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python regex character group matches

hello python-list!

the other day, i was trying to match unicode character sequences that
looked like this:

\\uAD0X...

my issue, is that the pattern i used was returning:

[ '\\uAD0X', '\\u1BF3', ... ]

when i expected:

[ '\\uAD0X\\u1BF3', ]

the code looks something like this:

pat = re.compile("(\\\u[0-9A-F]{4})+", re.UNICODE|re.LOCALE)
#print pat.findall(txt_line)
results = pat.finditer(txt_line)

i ran the pattern through a couple of my colleagues and they were all
in agreement that my pattern should have matched correctly.

is this a simple case of a messed up regex or am i not using the regex
api correctly?

cheers,

ct
Sep 17 '08 #1
2 1646
On Wed, 17 Sep 2008 09:27:47 -0400, christopher taylor wrote:
the other day, i was trying to match unicode character sequences that
looked like this:

\\uAD0X...

my issue, is that the pattern i used was returning:

[ '\\uAD0X', '\\u1BF3', ... ]

when i expected:

[ '\\uAD0X\\u1BF3', ]

the code looks something like this:

pat = re.compile("(\\\u[0-9A-F]{4})+", re.UNICODE|re.LOCALE) #print
pat.findall(txt_line)
results = pat.finditer(txt_line)

i ran the pattern through a couple of my colleagues and they were all in
agreement that my pattern should have matched correctly.
Correctly for what input? And the examples above are not matching (no
pun intended) the regular expression. `pat` doesn't match '\\uAD0X'
because there's no 'X' in the character class. BTW: Are you sure you
need or want the `re.UNICODE` flag?

Ciao,
Marc 'BlackJack' Rintsch
Sep 17 '08 #2
On Wed, 17 Sep 2008 09:27:47 -0400, christopher taylor wrote:
hello python-list!

the other day, i was trying to match unicode character sequences that
looked like this:

\\uAD0X...
It is not clear what this is supposed to be. Is that matching a literal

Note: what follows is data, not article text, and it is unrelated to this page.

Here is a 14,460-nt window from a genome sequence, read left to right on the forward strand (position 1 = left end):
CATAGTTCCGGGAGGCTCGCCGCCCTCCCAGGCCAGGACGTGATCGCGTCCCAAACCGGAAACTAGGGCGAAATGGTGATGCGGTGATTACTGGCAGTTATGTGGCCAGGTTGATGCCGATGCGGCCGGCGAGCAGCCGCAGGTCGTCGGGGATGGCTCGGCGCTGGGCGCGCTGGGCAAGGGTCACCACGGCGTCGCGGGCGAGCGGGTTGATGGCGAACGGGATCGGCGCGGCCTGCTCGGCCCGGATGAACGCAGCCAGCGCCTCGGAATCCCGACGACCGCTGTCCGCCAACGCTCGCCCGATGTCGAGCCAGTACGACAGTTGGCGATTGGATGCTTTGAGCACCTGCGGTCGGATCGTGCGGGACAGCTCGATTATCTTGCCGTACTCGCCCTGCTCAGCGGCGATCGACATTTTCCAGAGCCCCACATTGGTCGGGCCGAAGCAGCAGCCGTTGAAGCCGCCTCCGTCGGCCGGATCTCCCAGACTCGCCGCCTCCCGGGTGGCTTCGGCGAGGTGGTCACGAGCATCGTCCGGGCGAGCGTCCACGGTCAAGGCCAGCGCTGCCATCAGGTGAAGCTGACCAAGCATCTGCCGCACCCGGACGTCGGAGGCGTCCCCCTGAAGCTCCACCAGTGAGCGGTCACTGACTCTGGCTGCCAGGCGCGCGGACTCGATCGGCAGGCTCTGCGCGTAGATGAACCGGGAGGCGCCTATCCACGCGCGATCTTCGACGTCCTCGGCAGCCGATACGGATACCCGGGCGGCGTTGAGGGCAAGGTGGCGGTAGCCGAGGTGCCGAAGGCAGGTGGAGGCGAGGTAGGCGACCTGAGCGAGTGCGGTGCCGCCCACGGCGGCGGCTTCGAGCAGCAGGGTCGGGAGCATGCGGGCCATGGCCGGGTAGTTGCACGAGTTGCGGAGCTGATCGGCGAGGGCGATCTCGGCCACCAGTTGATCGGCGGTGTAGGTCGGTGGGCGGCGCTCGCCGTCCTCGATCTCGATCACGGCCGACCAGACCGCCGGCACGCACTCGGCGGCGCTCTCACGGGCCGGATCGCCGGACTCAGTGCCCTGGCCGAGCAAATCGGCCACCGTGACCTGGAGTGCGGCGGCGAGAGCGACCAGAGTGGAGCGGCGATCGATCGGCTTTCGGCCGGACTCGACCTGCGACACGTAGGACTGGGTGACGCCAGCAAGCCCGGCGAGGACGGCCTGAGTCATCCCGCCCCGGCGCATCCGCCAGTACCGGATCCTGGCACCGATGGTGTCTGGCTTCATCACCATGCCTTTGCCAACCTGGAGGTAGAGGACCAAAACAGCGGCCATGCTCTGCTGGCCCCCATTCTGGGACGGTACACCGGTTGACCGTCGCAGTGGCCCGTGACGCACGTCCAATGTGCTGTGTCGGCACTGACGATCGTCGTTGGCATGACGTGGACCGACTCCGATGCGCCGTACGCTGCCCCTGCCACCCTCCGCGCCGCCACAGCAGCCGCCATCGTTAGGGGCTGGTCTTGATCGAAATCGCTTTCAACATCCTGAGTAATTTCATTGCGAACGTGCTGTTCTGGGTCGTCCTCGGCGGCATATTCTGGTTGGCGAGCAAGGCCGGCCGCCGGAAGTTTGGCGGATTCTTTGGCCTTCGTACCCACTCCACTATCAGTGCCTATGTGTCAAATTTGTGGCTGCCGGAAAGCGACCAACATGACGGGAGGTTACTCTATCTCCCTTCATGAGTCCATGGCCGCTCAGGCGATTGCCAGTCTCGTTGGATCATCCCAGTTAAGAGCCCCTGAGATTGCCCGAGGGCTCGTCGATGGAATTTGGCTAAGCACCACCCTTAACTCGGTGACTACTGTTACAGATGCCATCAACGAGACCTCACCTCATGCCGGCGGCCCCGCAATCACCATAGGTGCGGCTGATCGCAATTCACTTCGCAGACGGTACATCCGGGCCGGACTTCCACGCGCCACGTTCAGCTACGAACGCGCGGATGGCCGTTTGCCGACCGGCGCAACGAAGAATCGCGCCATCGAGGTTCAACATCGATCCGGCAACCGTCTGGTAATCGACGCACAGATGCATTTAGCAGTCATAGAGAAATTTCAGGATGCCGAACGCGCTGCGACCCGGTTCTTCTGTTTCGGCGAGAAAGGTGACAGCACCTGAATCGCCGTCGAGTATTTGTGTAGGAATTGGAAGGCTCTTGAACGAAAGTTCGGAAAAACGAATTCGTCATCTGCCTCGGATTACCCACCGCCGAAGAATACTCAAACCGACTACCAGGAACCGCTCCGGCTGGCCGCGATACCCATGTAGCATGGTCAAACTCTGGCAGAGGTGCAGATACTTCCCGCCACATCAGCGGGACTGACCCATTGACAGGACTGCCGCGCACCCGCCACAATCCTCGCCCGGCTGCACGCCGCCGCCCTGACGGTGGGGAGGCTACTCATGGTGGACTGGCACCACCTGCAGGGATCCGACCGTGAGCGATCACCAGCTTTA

pair of backslashes, or a single escaped backslash, or a single unicode
character with codepoint AD0X, or what?

If I read it *literally*, then you're trying to match:

backslash backslash lowercase-u uppercase-A uppercase-D zero uppercase-X

Is that what you intended to match?

my issue, is that the pattern i used was returning:

[ '\\uAD0X', '\\u1BF3', ... ]
Unless you are using Python 3, I see that you aren't actually dealing
with Unicode strings, you're using byte strings. Is that deliberate?

when i expected:

[ '\\uAD0X\\u1BF3', ]
I make that to be a string of length 12. Is that what you are expecting?
>>len('\\uAD0X\\u1BF3')
12

the code looks something like this:

pat = re.compile("(\\\u[0-9A-F]{4})+", re.UNICODE|re.LOCALE)
#print pat.findall(txt_line)
results = pat.finditer(txt_line)
First point: I don't think the UNICODE flag does what you think it does.
It redefines the meaning of special escape sequences \b etc. Since you
aren't using any special escape sequences, I'm going to guess that you
think it turns your search string into Unicode. It doesn't. (Apologies in
advance if I guessed wrong.) I don't think you need either the UNICODE or
LOCALE flag for this search: they don't seem to have any effect.

Secondly: you will generally save yourself a lot of trouble when writing
regexes to use raw strings, because backslashes in the regex engine clash
with backslashes in Python strings. But there's a gotcha: backslash
escapes behave differently in ordinary strings and the re engine.

In an ordinary string, the sequence backslash-char is treated as a
literal backslash-char if it isn't a special escape. So:
>>len('\t') # special escape
1
>>len('\u') # not a special escape
2

But that's not the case in the re engine! As the Fine Manual says:

The special sequences consist of "\" and a character from
the list below. If the ordinary character is not on the
list, then the resulting RE will match the second character.
For example, \$ matches the character "$".

http://docs.python.org/lib/re-syntax.html

So all of these match the same thing:
re.compile('\\u')
re.compile(r'\u')
re.compile('u')

To match a literal backslash-u, you need to escape the backslash before
the engine joins it to the u: r'\\u'.

Putting it all together again:

pat = re.compile(r"(\\u[0-9A-F]{4})+")

will probably do what you want, assuming I have guessed what you want
correctly!

--
Steven
Sep 17 '08 #3

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